* Prior to 1840 — Kirra is not known by its current name and is rarely visited by white settlers. * 1840-1910 — The first white holiday-makers start to visit. * 1910-1920 — Holiday-makers increase, making Kirra a popular recreational beach area. * 1930s — The opening of the South coast road increases the popularity of the southern Gold Coast as a holiday destination. Camping was very popular for families because Kirra had a long beach and a low-lying dune system. * 1960-early 1974 — The Tweed River breakwaters combine with a series of low-pressure weather systems to result in serious sand erosion. This brings the high-water level to just below the coastal road. * 1970s — Big Groyne built at Kirra's south end. * 1995 — 30 metres taken off Big Groyne to help fight erosion at Greenmount Beach. * 2001 — Start of Tweed River sand bypass project. * 2003 — Little Groyne completely buried in sand. * 2006 — Project launched by Griffith University Coastal Management Center to restore the beach
Thursday September 15, 2011
Got another free wallpaper screensaver here. (click the link below image for download) This was a shot from a few weeks ago. A bit of the Southwest swell was mixing in with some Northwest peaks. Was on my way back walking along a bluff when I got this shot. These are futures compatible CI fins. They work really well with this Simon Anderson 5'10" squashtail. The best part about these fins is that the work great in small waves around waist to chest high but also got me into some solid overhead waves down south last month. Good all around choice for shortboard fins!
Friday September 9, 2011
Here is our latest desktop wallpaper image, There are 2 sizes to download ( Click the link below the image )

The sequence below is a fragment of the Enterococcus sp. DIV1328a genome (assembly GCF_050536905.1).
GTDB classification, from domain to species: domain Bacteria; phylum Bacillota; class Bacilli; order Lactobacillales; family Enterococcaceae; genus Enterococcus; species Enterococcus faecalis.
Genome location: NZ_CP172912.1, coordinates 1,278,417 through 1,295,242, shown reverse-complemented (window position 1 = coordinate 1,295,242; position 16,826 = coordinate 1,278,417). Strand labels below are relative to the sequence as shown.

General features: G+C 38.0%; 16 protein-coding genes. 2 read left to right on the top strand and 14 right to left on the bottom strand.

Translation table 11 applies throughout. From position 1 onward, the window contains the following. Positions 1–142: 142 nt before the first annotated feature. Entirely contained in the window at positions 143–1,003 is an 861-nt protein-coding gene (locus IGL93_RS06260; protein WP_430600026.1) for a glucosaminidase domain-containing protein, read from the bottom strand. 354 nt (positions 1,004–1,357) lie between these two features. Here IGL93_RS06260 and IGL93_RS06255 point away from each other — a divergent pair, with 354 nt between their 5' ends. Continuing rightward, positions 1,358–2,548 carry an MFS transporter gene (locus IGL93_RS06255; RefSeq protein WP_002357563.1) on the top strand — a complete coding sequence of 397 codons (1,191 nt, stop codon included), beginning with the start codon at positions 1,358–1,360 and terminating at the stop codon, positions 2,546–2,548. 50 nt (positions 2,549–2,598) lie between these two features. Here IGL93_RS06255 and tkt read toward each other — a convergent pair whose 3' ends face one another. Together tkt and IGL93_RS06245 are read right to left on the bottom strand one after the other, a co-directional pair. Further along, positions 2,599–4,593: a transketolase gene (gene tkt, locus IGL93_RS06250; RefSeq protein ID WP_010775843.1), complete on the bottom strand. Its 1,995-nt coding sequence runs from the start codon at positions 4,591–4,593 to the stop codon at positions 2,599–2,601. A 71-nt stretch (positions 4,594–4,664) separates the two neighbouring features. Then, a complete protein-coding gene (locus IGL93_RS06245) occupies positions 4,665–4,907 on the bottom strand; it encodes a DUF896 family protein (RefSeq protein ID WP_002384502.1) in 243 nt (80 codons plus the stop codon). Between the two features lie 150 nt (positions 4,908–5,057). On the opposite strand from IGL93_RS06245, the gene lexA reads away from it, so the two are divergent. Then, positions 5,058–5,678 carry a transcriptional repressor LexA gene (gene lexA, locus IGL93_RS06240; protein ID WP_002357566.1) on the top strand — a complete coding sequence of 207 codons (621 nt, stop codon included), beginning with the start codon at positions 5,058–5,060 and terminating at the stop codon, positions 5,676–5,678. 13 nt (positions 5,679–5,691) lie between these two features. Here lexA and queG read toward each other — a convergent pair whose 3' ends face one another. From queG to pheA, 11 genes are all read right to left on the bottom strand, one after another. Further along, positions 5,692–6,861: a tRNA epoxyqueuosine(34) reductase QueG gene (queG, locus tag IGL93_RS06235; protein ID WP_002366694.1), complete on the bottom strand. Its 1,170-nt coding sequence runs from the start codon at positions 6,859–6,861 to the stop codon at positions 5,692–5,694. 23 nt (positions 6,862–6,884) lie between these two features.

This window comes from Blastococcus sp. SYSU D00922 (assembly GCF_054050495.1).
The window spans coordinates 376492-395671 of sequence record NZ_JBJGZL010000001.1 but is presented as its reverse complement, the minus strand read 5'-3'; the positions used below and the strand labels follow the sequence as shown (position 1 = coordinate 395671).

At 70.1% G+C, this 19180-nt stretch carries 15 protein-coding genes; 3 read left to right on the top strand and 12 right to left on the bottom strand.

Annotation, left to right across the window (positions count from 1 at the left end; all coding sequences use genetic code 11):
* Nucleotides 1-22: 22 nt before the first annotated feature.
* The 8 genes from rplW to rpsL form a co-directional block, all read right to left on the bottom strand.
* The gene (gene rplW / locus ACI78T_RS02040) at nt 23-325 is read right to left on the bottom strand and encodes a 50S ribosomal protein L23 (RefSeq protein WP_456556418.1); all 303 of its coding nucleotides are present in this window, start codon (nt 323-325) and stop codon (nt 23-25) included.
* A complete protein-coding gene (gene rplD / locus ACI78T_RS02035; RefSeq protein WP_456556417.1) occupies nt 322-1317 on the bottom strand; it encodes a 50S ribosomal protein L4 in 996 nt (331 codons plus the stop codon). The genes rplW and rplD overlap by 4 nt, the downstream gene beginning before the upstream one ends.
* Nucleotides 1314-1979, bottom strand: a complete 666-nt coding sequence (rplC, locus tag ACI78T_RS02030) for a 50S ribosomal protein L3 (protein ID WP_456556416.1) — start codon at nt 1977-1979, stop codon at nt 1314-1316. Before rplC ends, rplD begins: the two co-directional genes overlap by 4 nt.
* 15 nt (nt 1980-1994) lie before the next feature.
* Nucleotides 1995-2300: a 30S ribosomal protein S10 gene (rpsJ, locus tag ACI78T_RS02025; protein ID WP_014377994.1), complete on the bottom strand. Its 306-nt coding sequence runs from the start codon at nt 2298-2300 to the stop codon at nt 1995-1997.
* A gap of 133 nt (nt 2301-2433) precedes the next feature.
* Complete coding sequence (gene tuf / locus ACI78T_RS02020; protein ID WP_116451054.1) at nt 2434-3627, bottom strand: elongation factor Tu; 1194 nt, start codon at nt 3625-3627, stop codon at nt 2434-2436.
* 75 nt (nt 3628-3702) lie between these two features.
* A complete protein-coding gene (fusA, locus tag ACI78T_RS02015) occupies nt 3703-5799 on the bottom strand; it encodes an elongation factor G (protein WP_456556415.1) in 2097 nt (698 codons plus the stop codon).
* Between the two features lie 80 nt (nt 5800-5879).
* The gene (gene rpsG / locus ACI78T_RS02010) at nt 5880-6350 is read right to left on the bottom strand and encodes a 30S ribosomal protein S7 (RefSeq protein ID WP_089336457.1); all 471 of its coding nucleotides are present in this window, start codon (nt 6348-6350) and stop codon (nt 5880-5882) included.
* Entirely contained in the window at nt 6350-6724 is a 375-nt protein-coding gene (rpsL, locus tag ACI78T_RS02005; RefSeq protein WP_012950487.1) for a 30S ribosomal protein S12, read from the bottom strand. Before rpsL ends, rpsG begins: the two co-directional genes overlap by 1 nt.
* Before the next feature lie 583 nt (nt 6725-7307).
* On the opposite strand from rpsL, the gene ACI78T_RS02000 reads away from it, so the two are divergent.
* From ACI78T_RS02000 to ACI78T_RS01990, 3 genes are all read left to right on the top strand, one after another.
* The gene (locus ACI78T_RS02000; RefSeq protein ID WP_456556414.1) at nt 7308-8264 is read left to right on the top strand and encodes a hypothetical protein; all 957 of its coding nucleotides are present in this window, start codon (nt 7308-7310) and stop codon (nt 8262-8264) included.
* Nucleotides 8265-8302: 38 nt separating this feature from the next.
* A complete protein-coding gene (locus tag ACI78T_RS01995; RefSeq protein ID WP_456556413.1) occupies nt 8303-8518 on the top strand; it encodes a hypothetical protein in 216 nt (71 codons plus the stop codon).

Thursday September 8, 2011
Last week, The entire west coast was pumping with a super long interval south west swell. The same swell that blessed tahiti with epic surf for the Teahupoo contest began to show it's long lines here in Southern California just in time for the Labor Day weekend. Spots like the Wedge in Newport were pulling in massive peaks that were solid double overhead. With the high interval and size of this swell, lulls were the name of the game. It wasn't uncommon to wait 20 minutes in between 10 wave sets, but when they did come in they had lots of juice. Surprisingly there were a few spots in Santa Barbara that got some sets that must have made their way through the islands. Even a few of the points had the occasional odd direction set making for some fun rights. Spots were packed with people crawling out of the woodwork to have a go at the overhyped swell. All said and done, now that the ocean is back to it's normal september flatness, this swell will remain in the minds of everyone who got a chance to score. By the time this New Zealand born swell made it's way up the coast to Alaska the bouys were showing a 28 second interval. With normal big south swells being about 17-22 seconds, this just shows the intensity of this particular swell. Here is a shot of some waves in Ventura during a smaller day of this swell. I'm sure this set was 10 times bigger in Tahiti but still nice to see some lines rolling in.